the jumper's knees. From a stationary position facing the
rope, have the jumper, jump over the rope using her hands and
legs to propel her over it. If she does hit the rope,
instruct the holders to drop it. Next raise the rope to half
way through the thigh. Then to the top of the thigh. Do this
2. One Step Jump: Have the
holders hold the rope at knee height and have the jumper take
a step and jump over the rope with both feet (jump rope
style). Raise the rope to half way through the thigh and to
the top of the thigh.
3. Two Rope Jump: Have two
sets of players hold two ropes. The first one is at the
jumpers knees. The second rope is at mid thigh. Have the
jumper stand inbetween the ropes and stretch out her arms.
This is the distance between the two ropes. The jumper faces
the first rope and takes a step and jumps over the first rope
and immediately upon landing, she jumps over the second rope
without taking a step. Do this twice. This drill improves
vertical leap which is directly related to speed and
4. Lines on The Field:
Equipment Required: Strips of cloth, small pieces of wood or
chalk to make marks on the field (outfield). Have an area of
about 60 feet to run in. Make lines (like hash marks) on the
field indicating where players feet should be hitting as they
leave the base or batters box. The first 10 feet should be
short, but getting longer as they build up speed. Place a
marker at about the halfway point and tell the players that
when they reach the marker to focus on pumping their arms
faster. This drill will teach the proper way of defeating
inertia by taking short steps at first and then pumping their
arms to reach optimum speed. NOTE: Watch for the proper arm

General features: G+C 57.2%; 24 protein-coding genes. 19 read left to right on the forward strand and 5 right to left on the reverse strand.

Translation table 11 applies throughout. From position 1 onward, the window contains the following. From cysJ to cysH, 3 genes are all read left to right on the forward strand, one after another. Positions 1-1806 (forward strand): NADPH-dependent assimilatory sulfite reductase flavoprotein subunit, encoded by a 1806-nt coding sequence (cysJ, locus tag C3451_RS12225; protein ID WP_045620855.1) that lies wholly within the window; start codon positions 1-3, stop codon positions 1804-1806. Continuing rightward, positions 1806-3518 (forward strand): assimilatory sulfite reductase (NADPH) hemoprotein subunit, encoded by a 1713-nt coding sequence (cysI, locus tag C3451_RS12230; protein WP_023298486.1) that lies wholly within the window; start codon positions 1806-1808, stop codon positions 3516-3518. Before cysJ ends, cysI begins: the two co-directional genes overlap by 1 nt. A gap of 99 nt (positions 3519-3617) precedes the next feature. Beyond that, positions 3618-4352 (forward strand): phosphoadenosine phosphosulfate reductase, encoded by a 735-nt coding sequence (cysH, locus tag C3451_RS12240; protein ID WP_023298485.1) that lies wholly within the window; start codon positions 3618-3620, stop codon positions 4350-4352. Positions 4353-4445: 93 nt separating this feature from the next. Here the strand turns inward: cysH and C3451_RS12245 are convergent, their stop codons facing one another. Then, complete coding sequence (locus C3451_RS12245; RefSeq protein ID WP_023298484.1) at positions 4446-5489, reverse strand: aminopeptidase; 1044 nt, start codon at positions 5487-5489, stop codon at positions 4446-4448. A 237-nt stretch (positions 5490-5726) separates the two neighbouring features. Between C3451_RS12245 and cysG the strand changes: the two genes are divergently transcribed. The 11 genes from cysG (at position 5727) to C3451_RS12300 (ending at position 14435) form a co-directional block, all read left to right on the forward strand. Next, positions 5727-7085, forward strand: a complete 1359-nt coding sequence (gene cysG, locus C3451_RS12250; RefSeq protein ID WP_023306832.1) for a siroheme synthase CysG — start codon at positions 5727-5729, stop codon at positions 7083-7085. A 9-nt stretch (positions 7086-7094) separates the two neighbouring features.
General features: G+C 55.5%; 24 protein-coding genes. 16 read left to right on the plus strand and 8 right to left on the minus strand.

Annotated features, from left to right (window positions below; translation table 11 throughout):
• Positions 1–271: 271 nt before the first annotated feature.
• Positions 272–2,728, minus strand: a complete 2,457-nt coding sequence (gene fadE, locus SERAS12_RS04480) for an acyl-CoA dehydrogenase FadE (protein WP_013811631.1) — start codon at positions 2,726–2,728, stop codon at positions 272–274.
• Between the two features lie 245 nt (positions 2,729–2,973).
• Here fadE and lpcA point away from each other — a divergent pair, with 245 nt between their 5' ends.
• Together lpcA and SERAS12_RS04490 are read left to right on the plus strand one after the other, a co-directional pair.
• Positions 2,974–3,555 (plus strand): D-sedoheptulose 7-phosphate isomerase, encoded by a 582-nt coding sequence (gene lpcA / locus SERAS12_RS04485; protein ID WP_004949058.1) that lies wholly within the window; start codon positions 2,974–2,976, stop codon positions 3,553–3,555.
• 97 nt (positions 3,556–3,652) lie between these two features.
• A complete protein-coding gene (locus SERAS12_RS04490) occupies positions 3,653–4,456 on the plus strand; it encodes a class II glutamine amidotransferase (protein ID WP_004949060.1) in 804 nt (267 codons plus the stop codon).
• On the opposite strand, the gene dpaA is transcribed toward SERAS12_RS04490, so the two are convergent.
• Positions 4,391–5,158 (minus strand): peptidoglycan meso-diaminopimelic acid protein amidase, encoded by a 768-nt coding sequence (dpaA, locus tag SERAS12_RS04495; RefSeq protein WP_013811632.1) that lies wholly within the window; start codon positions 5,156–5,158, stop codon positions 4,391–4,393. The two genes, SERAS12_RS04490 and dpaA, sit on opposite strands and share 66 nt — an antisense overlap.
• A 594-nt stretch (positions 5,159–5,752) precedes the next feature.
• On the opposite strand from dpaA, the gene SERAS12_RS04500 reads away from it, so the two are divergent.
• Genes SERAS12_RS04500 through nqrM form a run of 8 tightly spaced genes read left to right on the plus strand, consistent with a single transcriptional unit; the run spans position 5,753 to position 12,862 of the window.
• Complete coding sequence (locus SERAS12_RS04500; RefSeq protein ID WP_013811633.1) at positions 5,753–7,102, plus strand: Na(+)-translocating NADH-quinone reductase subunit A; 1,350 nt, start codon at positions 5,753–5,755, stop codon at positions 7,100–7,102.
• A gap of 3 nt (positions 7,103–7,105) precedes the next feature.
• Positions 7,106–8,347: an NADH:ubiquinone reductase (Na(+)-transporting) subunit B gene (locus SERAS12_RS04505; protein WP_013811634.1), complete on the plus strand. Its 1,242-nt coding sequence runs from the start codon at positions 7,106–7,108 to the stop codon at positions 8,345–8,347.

position of 90 degree bend in the elbows. The hands go from
chest to pocket. KEEP THE HANDS OUTSIDE THE EYES. Also ,
there is a direct correlation to the speed of the arms ans
the speed of the feet. As an instructional demonstration,
have the players try to run slowly while pumping their arms
as fast as they can. It doesn't work!!!
There are a ton of footwork
drills using a cloth ladder, but that is for another page,
THESE ARE GAMES WE USE AT THE
END OF PRACTICE.
3-2-1: Place three balls equal
distance apart about three fourths of the way from third to
home. Have a runner (team 1) and have a fielder on third base
and one one 2nd base (team2). When you say "go",
the runner must reach 2nd base before the fielder fields and
throws the balls to the fielder at second base. All throws
must be accurate. If the fielders get all balls to second
base before the runner gets there, the fielders get 1 point.
If the runner gets there first, they get 1 point. Lots of
THUNDER BALL: Have a fielder
on first base and one on third base (team 1). Place a ball on
a tee or soft toss it to a hitter (team 2). The hitter hits
the ball and runs to as many bases as she can reach before
both fielders have touched the ball. For each base she
reaches before the fielders touch the ball, her team gets 1
point. They all like this one!!